And then here is Dr. Jones who is walking down the hall with determination. He needs to get a CT scan on one of his inpatients right now, because if he needs to operate, he would like to get started. So he appeals to Alice's good humor and invariably gets his case scheduled.

A special procedure has been scheduled for 9, and Alice is next up to work in so-called special procedures. Interventional procedures is the more modern term, but one that just doesn't roll off the tongue as well. Radiologists are no longer content just to read films all day, perhaps do a bit of fluoroscopy, but basically read films and have little contact directly with patients. The interventional radiologist is a hybrid between the old-fashioned radiologist and the surgeon.

Today there are a couple of cases scheduled. The case Alice has drawn is a runoff, an angiogram of the arteries that supply the legs.

For two hours, she will relinquish her post at the CT scanner and assist the interventional radiologist. Aside from her uniform, for two hours, she will have to wear an apron made out of lead to shield her from the radiation, a sterile gown, gloves, a surgical cap and a mask. Then she'll have to help clean up the room before getting back to CT so that the first shift can get off to lunch on time.

By the time she gets back to CT, the schedule is in maximum frenzy. The ER has been busy all morning and only a few of the inpatients are done. One of the radiologists decides to do a CT- guided biopsy that ties things up even more.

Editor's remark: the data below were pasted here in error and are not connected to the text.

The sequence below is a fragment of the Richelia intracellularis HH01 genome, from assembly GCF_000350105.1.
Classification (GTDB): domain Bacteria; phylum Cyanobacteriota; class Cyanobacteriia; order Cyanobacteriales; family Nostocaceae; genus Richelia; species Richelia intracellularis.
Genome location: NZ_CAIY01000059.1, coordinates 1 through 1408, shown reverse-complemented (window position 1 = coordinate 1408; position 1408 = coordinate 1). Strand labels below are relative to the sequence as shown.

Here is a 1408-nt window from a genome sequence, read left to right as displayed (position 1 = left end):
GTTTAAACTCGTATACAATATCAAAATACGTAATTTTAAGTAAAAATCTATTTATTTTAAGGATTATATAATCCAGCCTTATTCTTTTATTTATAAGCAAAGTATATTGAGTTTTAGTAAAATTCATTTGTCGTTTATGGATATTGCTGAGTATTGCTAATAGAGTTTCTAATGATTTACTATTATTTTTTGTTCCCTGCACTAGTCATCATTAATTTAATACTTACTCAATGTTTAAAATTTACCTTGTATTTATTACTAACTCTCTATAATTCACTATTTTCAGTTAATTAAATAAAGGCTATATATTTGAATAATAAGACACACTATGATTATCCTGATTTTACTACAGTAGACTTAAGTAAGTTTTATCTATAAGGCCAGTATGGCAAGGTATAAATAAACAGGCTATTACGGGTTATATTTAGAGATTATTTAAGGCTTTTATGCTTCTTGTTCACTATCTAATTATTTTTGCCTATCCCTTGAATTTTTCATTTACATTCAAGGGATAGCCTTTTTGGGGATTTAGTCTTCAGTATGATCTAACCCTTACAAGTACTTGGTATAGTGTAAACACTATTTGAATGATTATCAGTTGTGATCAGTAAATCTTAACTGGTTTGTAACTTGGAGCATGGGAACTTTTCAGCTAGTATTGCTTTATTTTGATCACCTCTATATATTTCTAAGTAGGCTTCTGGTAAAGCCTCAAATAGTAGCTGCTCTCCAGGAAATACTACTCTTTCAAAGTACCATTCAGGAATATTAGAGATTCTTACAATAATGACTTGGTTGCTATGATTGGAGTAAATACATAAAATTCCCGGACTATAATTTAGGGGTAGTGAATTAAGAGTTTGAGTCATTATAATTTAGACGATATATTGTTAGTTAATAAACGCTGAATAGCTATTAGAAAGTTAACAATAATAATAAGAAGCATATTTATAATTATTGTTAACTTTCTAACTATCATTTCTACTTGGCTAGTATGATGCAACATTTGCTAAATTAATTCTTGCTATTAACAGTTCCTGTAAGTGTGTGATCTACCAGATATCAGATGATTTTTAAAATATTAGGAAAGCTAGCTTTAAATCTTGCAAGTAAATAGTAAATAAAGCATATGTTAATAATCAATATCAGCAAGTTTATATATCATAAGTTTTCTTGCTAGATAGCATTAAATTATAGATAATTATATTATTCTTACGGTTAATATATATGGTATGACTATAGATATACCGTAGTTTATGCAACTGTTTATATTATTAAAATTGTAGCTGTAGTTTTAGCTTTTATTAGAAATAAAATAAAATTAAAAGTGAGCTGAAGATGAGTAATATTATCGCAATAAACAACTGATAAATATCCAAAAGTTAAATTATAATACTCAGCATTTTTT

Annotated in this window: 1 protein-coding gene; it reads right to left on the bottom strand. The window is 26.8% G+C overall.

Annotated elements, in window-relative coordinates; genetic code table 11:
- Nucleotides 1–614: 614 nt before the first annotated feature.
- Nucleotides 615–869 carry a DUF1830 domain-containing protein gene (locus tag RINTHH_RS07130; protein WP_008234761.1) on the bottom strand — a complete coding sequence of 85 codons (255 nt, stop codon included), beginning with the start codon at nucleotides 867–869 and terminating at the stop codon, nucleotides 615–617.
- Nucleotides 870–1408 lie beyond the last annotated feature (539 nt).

The phone rings constantly. Outpatients who have been scheduled are delayed and are talking to themselves in the waiting room—some are very angry. Everyone wants to know "when." And on top of everything else, the scanner is ready to crash. At 12:45 the first shift returns reinvigorated, and Alice goes off to lunch with the rest of the second shift.

Back to work. The rest of the day is shorter and easier for Alice. She only has a little less than two hours to go. Things wind down in the x-ray department after lunch. The floor is a bit busy, though, and Alice is asked to help out there.

"Alice, we have a barium enema coming from the floor, can you do it with Bernadette?" One of the bonuses of coming to work each day is being immersed in the hustle and bustle of an active imaging department, including the patients, the doctors, her co-workers, and the countless interactions.